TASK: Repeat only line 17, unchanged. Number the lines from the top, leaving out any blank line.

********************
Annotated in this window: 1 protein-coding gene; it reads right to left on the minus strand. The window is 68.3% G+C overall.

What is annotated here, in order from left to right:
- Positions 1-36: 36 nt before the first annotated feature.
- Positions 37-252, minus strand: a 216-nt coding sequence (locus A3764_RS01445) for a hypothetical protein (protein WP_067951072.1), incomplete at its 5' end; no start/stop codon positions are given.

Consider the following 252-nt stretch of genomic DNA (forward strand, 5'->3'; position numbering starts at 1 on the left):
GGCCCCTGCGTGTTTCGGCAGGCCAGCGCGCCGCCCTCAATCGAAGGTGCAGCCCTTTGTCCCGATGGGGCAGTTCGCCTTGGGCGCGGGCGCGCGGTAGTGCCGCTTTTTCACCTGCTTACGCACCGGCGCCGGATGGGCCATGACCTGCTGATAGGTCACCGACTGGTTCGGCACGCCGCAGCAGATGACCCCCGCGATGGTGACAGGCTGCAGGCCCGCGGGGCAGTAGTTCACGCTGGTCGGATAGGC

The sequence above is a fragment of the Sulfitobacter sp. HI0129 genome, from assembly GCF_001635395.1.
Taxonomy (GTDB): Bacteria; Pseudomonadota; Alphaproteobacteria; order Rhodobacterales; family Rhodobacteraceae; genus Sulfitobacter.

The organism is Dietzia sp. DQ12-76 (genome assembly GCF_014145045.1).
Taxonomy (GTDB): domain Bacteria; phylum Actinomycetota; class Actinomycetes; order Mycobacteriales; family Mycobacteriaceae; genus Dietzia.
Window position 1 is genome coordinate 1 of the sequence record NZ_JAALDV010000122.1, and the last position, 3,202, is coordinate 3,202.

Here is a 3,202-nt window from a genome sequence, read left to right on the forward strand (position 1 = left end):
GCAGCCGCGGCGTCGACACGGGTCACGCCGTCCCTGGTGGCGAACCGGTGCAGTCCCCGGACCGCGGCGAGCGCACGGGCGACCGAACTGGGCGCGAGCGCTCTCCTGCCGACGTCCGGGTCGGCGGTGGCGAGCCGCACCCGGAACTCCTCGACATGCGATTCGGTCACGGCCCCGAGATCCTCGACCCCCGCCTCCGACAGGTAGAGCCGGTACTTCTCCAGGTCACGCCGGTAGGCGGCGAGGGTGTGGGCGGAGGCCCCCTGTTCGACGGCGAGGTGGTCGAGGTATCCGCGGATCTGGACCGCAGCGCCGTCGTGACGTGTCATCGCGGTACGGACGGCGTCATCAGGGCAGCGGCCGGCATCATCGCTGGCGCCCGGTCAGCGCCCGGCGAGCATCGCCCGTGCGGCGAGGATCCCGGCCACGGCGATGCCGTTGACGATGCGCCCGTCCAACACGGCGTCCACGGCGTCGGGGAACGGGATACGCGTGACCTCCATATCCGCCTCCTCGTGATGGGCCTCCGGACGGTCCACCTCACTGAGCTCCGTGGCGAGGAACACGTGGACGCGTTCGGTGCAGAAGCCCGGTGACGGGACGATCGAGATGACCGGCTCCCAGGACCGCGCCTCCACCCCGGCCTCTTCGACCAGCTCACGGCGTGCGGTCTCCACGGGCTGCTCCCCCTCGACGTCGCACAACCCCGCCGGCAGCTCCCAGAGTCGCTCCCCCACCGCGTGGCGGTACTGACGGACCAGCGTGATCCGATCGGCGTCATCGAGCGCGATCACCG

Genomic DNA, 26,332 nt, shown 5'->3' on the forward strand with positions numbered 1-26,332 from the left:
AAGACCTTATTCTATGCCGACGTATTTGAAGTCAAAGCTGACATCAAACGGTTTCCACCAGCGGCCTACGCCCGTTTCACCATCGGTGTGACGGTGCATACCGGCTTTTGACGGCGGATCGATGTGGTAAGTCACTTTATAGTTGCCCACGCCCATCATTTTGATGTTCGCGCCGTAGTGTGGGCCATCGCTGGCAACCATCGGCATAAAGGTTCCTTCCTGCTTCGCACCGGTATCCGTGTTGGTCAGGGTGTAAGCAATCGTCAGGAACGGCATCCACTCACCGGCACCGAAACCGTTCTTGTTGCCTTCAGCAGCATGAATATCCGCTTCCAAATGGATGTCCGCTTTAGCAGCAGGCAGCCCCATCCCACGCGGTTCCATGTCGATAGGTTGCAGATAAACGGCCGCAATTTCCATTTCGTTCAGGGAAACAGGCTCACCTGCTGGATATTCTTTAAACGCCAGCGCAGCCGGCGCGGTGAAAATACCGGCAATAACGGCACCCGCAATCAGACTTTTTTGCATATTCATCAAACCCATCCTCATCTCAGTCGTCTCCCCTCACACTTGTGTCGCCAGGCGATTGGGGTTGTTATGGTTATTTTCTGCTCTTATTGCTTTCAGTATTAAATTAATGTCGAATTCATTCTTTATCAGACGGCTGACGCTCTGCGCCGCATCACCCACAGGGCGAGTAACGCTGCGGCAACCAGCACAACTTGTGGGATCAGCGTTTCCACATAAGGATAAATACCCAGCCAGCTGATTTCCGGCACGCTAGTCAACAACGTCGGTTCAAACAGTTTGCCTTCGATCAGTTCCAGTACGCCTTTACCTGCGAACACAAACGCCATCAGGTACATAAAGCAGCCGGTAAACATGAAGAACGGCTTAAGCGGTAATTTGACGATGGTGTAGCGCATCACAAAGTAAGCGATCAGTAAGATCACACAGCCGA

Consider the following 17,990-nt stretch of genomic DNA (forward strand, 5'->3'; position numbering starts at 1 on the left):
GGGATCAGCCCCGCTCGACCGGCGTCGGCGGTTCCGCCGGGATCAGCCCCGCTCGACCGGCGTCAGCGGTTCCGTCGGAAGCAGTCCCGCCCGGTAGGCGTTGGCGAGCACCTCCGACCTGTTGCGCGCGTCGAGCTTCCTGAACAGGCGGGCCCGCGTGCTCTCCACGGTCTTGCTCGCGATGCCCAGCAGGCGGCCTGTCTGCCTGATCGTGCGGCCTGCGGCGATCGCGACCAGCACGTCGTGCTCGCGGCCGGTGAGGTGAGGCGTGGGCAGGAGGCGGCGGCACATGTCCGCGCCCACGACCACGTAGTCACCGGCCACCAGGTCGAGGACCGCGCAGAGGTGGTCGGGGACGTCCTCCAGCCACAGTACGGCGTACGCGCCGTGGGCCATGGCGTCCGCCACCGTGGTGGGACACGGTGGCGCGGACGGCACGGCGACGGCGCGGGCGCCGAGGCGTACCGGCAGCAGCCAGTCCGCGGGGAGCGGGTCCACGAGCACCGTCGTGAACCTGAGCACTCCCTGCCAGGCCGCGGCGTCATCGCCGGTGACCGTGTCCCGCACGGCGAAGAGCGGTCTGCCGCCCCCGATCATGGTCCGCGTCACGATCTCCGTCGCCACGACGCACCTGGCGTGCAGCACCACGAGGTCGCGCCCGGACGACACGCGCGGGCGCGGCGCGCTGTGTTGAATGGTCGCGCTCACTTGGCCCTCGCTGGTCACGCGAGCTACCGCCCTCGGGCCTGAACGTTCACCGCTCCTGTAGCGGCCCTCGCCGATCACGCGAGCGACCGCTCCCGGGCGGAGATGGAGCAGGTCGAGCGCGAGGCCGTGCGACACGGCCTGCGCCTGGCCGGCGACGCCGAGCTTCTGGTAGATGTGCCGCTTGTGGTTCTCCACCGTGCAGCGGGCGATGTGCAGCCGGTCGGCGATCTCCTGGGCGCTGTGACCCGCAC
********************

GGGATCAGCCCCGCTCGACCGGCGTCGGCGGTTCCGCCGGGATCAGCCCCGCTCGACCGGCGTCAGCGGTTCCGTCGGAAGCAGTCCCGCCCGGTAGGCGTTGGCGAGCACCTCCGACCTGTTGCGCGCGTCGAGCTTCCTGAACAGGCGGGCCCGCGTGCTCTCCACGGTCTTGCTCGCGATGCCCAGCAGGCGGCCTGTCTGCCTGATCGTGCGGCCTGCGGCGATCGCGACCAGCACGTCGTGCTCGCGGCCGGTGAGGTGAGGCGTGGGCAGGAGGCGGCGGCACATGTCCGCGCCCACGACCACGTAGTCACCGGCCACCAGGTCGAGGACCGCGCAGAGGTGGTCGGGGACGTCCTCCAGCCACAGTACGGCGTACGCGCCGTGGGCCATGGCGTCCGCCACCGTGGTGGGACACGGTGGCGCGGACGGCACGGCGACGGCGCGGGCGCCGAGGCGTACCGGCAGCAGCCAGTCCGCGGGGAGCGGGTCCACGAGCACCGTCGTGAACCTGAGCACTCCCTGCCAGGCCGCGGCGTCATCGCCGGTGACCGTGTCCCGCACGGCGAAGAGCGGTCTGCCGCCCCCGATCATGGTCCGCGTCACGATCTCCGTCGCCACGACGCACCTGGCGTGCAGCACCACGAGGTCGCGCCCGGACGACACGCGCGGGCGCGGCGCGCTGTGTTGAATGGTCGCGCTCACTTGGCCCTCGCTGGTCACGCGAGCTACCGCCCTCGGGCCTGAACGTTCACCGCTCCTGTAGCGGCCCTCGCCGATCACGCGAGCGACCGCTCCCGGGCGGAGATGGAGCAGGTCGAGCGCGAGGCCGTGCGACACGGCCTGCGCCTGGCCGGCGACGCCGAGCTTCTGGTAGATGTGCCGCTTGTGGTTCTCCACCGTGCAGCGGGCGATGTGCAGCCGGTCGGCGATCTCCTGGGCGCTGTGACCCGCAC